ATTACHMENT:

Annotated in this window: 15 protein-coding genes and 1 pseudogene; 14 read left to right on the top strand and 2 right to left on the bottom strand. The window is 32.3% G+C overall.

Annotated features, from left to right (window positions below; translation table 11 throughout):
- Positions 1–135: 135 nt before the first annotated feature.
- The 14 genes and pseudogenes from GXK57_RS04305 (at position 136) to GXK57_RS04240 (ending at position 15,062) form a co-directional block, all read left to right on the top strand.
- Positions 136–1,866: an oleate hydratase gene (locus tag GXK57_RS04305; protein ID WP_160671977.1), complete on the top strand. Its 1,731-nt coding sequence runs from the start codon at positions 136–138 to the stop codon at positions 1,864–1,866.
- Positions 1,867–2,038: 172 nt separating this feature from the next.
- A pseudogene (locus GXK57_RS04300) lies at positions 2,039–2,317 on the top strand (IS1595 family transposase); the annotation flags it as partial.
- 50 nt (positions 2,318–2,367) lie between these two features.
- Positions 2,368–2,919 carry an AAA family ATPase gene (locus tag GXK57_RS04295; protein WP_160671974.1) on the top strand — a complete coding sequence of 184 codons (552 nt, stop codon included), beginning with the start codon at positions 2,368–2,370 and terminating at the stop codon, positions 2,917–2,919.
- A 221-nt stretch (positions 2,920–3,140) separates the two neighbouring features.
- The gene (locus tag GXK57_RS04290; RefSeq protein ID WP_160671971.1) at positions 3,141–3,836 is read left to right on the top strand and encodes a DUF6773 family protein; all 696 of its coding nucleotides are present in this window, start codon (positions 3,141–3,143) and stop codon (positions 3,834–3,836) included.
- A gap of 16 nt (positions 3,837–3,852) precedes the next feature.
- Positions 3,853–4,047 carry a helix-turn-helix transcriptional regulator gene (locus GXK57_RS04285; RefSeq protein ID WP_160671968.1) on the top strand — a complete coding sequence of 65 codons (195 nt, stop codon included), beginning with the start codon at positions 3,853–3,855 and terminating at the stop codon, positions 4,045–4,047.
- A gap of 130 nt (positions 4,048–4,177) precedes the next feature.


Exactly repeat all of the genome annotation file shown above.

Annotated in this window: 15 protein-coding genes and 1 pseudogene; 14 read left to right on the top strand and 2 right to left on the bottom strand. The window is 32.3% G+C overall.

Annotated features, from left to right (window positions below; translation table 11 throughout):
- Positions 1–135: 135 nt before the first annotated feature.
- The 14 genes and pseudogenes from GXK57_RS04305 (at position 136) to GXK57_RS04240 (ending at position 15,062) form a co-directional block, all read left to right on the top strand.
- Positions 136–1,866: an oleate hydratase gene (locus tag GXK57_RS04305; protein ID WP_160671977.1), complete on the top strand. Its 1,731-nt coding sequence runs from the start codon at positions 136–138 to the stop codon at positions 1,864–1,866.
- Positions 1,867–2,038: 172 nt separating this feature from the next.
- A pseudogene (locus GXK57_RS04300) lies at positions 2,039–2,317 on the top strand (IS1595 family transposase); the annotation flags it as partial.
- 50 nt (positions 2,318–2,367) lie between these two features.
- Positions 2,368–2,919 carry an AAA family ATPase gene (locus tag GXK57_RS04295; protein WP_160671974.1) on the top strand — a complete coding sequence of 184 codons (552 nt, stop codon included), beginning with the start codon at positions 2,368–2,370 and terminating at the stop codon, positions 2,917–2,919.
- A 221-nt stretch (positions 2,920–3,140) separates the two neighbouring features.
- The gene (locus tag GXK57_RS04290; RefSeq protein ID WP_160671971.1) at positions 3,141–3,836 is read left to right on the top strand and encodes a DUF6773 family protein; all 696 of its coding nucleotides are present in this window, start codon (positions 3,141–3,143) and stop codon (positions 3,834–3,836) included.
- A gap of 16 nt (positions 3,837–3,852) precedes the next feature.
- Positions 3,853–4,047 carry a helix-turn-helix transcriptional regulator gene (locus GXK57_RS04285; RefSeq protein ID WP_160671968.1) on the top strand — a complete coding sequence of 65 codons (195 nt, stop codon included), beginning with the start codon at positions 3,853–3,855 and terminating at the stop codon, positions 4,045–4,047.
- A gap of 130 nt (positions 4,048–4,177) precedes the next feature.